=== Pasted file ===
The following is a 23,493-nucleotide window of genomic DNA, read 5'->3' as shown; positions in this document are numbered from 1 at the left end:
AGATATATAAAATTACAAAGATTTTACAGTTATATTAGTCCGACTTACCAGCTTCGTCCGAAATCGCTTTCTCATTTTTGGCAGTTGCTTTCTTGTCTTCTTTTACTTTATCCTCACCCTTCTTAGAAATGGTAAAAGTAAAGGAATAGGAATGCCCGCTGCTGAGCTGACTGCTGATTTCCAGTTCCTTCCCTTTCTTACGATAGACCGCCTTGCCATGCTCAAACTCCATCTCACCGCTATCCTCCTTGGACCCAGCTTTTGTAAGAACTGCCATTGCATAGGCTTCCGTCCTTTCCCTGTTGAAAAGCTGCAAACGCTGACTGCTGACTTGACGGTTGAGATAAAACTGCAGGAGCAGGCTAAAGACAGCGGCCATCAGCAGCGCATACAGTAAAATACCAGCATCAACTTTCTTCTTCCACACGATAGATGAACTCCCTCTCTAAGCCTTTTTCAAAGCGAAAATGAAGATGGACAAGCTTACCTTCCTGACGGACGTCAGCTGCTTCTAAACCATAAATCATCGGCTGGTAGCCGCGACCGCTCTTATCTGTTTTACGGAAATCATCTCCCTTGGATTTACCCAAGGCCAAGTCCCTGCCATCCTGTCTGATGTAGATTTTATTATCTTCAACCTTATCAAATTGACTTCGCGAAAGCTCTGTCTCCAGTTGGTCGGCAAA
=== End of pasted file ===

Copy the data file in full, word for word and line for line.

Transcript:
The following is a 23,493-nucleotide window of genomic DNA, read 5'->3' as shown; positions in this document are numbered from 1 at the left end:
AGATATATAAAATTACAAAGATTTTACAGTTATATTAGTCCGACTTACCAGCTTCGTCCGAAATCGCTTTCTCATTTTTGGCAGTTGCTTTCTTGTCTTCTTTTACTTTATCCTCACCCTTCTTAGAAATGGTAAAAGTAAAGGAATAGGAATGCCCGCTGCTGAGCTGACTGCTGATTTCCAGTTCCTTCCCTTTCTTACGATAGACCGCCTTGCCATGCTCAAACTCCATCTCACCGCTATCCTCCTTGGACCCAGCTTTTGTAAGAACTGCCATTGCATAGGCTTCCGTCCTTTCCCTGTTGAAAAGCTGCAAACGCTGACTGCTGACTTGACGGTTGAGATAAAACTGCAGGAGCAGGCTAAAGACAGCGGCCATCAGCAGCGCATACAGTAAAATACCAGCATCAACTTTCTTCTTCCACACGATAGATGAACTCCCTCTCTAAGCCTTTTTCAAAGCGAAAATGAAGATGGACAAGCTTACCTTCCTGACGGACGTCAGCTGCTTCTAAACCATAAATCATCGGCTGGTAGCCGCGACCGCTCTTATCTGTTTTACGGAAATCATCTCCCTTGGATTTACCCAAGGCCAAGTCCCTGCCATCCTGTCTGATGTAGATTTTATTATCTTCAACCTTATCAAATTGACTTCGCGAAAGCTCTGTCTCCAGTTGGTCGGCAAA